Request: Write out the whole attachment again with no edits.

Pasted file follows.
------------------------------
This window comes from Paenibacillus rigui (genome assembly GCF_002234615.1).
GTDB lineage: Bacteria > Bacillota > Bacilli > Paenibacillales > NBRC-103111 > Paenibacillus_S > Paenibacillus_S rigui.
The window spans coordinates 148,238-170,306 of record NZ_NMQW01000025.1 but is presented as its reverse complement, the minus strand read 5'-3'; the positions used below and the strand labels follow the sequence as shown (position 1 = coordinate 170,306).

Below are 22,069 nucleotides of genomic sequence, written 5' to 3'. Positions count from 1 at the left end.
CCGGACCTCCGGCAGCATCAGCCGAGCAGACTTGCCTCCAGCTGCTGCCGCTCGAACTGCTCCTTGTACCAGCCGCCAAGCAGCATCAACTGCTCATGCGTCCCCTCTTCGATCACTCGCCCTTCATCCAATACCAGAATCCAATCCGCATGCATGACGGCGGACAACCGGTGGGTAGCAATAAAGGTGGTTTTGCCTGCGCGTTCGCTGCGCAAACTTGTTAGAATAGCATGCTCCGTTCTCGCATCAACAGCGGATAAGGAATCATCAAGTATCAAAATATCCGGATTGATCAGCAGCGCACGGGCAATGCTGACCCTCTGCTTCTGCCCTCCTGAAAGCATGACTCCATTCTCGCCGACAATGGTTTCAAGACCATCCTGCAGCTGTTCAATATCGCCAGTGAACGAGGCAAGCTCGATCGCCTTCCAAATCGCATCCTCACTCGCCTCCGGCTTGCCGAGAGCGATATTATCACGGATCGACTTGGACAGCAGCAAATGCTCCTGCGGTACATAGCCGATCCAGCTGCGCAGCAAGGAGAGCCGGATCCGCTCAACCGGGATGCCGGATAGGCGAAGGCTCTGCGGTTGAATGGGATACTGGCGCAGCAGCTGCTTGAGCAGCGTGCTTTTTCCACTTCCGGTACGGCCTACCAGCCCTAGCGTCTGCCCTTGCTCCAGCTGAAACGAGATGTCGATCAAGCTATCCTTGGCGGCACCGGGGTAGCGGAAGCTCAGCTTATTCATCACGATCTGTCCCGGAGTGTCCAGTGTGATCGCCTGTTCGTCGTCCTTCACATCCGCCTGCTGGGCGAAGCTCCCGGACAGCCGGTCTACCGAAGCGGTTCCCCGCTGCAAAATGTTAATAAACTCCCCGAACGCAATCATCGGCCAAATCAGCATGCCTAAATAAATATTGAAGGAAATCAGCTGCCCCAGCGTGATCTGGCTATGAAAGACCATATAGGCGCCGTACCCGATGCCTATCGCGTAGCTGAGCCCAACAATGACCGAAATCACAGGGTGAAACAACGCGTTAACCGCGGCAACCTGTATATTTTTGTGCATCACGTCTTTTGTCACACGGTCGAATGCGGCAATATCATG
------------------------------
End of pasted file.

This window comes from Paenibacillus rigui (genome assembly GCF_002234615.1).
GTDB lineage: Bacteria > Bacillota > Bacilli > Paenibacillales > NBRC-103111 > Paenibacillus_S > Paenibacillus_S rigui.
The window spans coordinates 148,238-170,306 of record NZ_NMQW01000025.1 but is presented as its reverse complement, the minus strand read 5'-3'; the positions used below and the strand labels follow the sequence as shown (position 1 = coordinate 170,306).

Below are 22,069 nucleotides of genomic sequence, written 5' to 3'. Positions count from 1 at the left end.
CCGGACCTCCGGCAGCATCAGCCGAGCAGACTTGCCTCCAGCTGCTGCCGCTCGAACTGCTCCTTGTACCAGCCGCCAAGCAGCATCAACTGCTCATGCGTCCCCTCTTCGATCACTCGCCCTTCATCCAATACCAGAATCCAATCCGCATGCATGACGGCGGACAACCGGTGGGTAGCAATAAAGGTGGTTTTGCCTGCGCGTTCGCTGCGCAAACTTGTTAGAATAGCATGCTCCGTTCTCGCATCAACAGCGGATAAGGAATCATCAAGTATCAAAATATCCGGATTGATCAGCAGCGCACGGGCAATGCTGACCCTCTGCTTCTGCCCTCCTGAAAGCATGACTCCATTCTCGCCGACAATGGTTTCAAGACCATCCTGCAGCTGTTCAATATCGCCAGTGAACGAGGCAAGCTCGATCGCCTTCCAAATCGCATCCTCACTCGCCTCCGGCTTGCCGAGAGCGATATTATCACGGATCGACTTGGACAGCAGCAAATGCTCCTGCGGTACATAGCCGATCCAGCTGCGCAGCAAGGAGAGCCGGATCCGCTCAACCGGGATGCCGGATAGGCGAAGGCTCTGCGGTTGAATGGGATACTGGCGCAGCAGCTGCTTGAGCAGCGTGCTTTTTCCACTTCCGGTACGGCCTACCAGCCCTAGCGTCTGCCCTTGCTCCAGCTGAAACGAGATGTCGATCAAGCTATCCTTGGCGGCACCGGGGTAGCGGAAGCTCAGCTTATTCATCACGATCTGTCCCGGAGTGTCCAGTGTGATCGCCTGTTCGTCGTCCTTCACATCCGCCTGCTGGGCGAAGCTCCCGGACAGCCGGTCTACCGAAGCGGTTCCCCGCTGCAAAATGTTAATAAACTCCCCGAACGCAATCATCGGCCAAATCAGCATGCCTAAATAAATATTGAAGGAAATCAGCTGCCCCAGCGTGATCTGGCTATGAAAGACCATATAGGCGCCGTACCCGATGCCTATCGCGTAGCTGAGCCCAACAATGACCGAAATCACAGGGTGAAACAACGCGTTAACCGCGGCAACCTGTATATTTTTGTGCATCACGTCTTTTGTCACACGGTCGAATGCGGCAATATCATG